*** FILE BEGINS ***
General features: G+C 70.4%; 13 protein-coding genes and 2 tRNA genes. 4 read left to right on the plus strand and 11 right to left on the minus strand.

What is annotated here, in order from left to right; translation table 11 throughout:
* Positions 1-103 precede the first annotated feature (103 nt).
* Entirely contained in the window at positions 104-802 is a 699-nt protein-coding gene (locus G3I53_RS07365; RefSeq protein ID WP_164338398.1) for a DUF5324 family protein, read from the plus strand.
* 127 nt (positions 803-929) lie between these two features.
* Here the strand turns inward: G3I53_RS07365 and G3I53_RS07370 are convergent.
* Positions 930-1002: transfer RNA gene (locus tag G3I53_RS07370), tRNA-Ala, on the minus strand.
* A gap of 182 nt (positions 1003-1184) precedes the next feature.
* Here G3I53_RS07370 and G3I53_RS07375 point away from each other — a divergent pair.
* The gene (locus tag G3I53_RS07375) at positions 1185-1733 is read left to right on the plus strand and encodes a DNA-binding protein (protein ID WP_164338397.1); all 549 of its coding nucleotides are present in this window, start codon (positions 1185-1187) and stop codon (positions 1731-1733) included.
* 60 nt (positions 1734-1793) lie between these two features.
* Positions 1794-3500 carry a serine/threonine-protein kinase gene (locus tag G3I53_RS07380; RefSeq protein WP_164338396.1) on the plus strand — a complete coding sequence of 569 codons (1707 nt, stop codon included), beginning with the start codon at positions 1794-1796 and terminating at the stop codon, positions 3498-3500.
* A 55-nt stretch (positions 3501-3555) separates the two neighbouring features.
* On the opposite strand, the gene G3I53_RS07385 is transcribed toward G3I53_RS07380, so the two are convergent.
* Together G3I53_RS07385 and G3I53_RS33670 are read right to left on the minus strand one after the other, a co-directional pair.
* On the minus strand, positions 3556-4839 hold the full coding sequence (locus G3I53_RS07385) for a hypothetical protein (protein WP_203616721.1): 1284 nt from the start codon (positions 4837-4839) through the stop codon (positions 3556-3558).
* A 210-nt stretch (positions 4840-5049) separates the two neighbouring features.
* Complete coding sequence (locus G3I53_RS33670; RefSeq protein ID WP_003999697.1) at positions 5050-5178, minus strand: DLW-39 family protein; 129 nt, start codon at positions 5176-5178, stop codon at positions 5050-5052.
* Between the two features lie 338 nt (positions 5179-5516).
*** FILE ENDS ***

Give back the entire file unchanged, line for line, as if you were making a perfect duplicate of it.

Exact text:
General features: G+C 70.4%; 13 protein-coding genes and 2 tRNA genes. 4 read left to right on the plus strand and 11 right to left on the minus strand.

What is annotated here, in order from left to right; translation table 11 throughout:
* Positions 1-103 precede the first annotated feature (103 nt).
* Entirely contained in the window at positions 104-802 is a 699-nt protein-coding gene (locus G3I53_RS07365; RefSeq protein ID WP_164338398.1) for a DUF5324 family protein, read from the plus strand.
* 127 nt (positions 803-929) lie between these two features.
* Here the strand turns inward: G3I53_RS07365 and G3I53_RS07370 are convergent.
* Positions 930-1002: transfer RNA gene (locus tag G3I53_RS07370), tRNA-Ala, on the minus strand.
* A gap of 182 nt (positions 1003-1184) precedes the next feature.
* Here G3I53_RS07370 and G3I53_RS07375 point away from each other — a divergent pair.
* The gene (locus tag G3I53_RS07375) at positions 1185-1733 is read left to right on the plus strand and encodes a DNA-binding protein (protein ID WP_164338397.1); all 549 of its coding nucleotides are present in this window, start codon (positions 1185-1187) and stop codon (positions 1731-1733) included.
* 60 nt (positions 1734-1793) lie between these two features.
* Positions 1794-3500 carry a serine/threonine-protein kinase gene (locus tag G3I53_RS07380; RefSeq protein WP_164338396.1) on the plus strand — a complete coding sequence of 569 codons (1707 nt, stop codon included), beginning with the start codon at positions 1794-1796 and terminating at the stop codon, positions 3498-3500.
* A 55-nt stretch (positions 3501-3555) separates the two neighbouring features.
* On the opposite strand, the gene G3I53_RS07385 is transcribed toward G3I53_RS07380, so the two are convergent.
* Together G3I53_RS07385 and G3I53_RS33670 are read right to left on the minus strand one after the other, a co-directional pair.
* On the minus strand, positions 3556-4839 hold the full coding sequence (locus G3I53_RS07385) for a hypothetical protein (protein WP_203616721.1): 1284 nt from the start codon (positions 4837-4839) through the stop codon (positions 3556-3558).
* A 210-nt stretch (positions 4840-5049) separates the two neighbouring features.
* Complete coding sequence (locus G3I53_RS33670; RefSeq protein ID WP_003999697.1) at positions 5050-5178, minus strand: DLW-39 family protein; 129 nt, start codon at positions 5176-5178, stop codon at positions 5050-5052.
* Between the two features lie 338 nt (positions 5179-5516).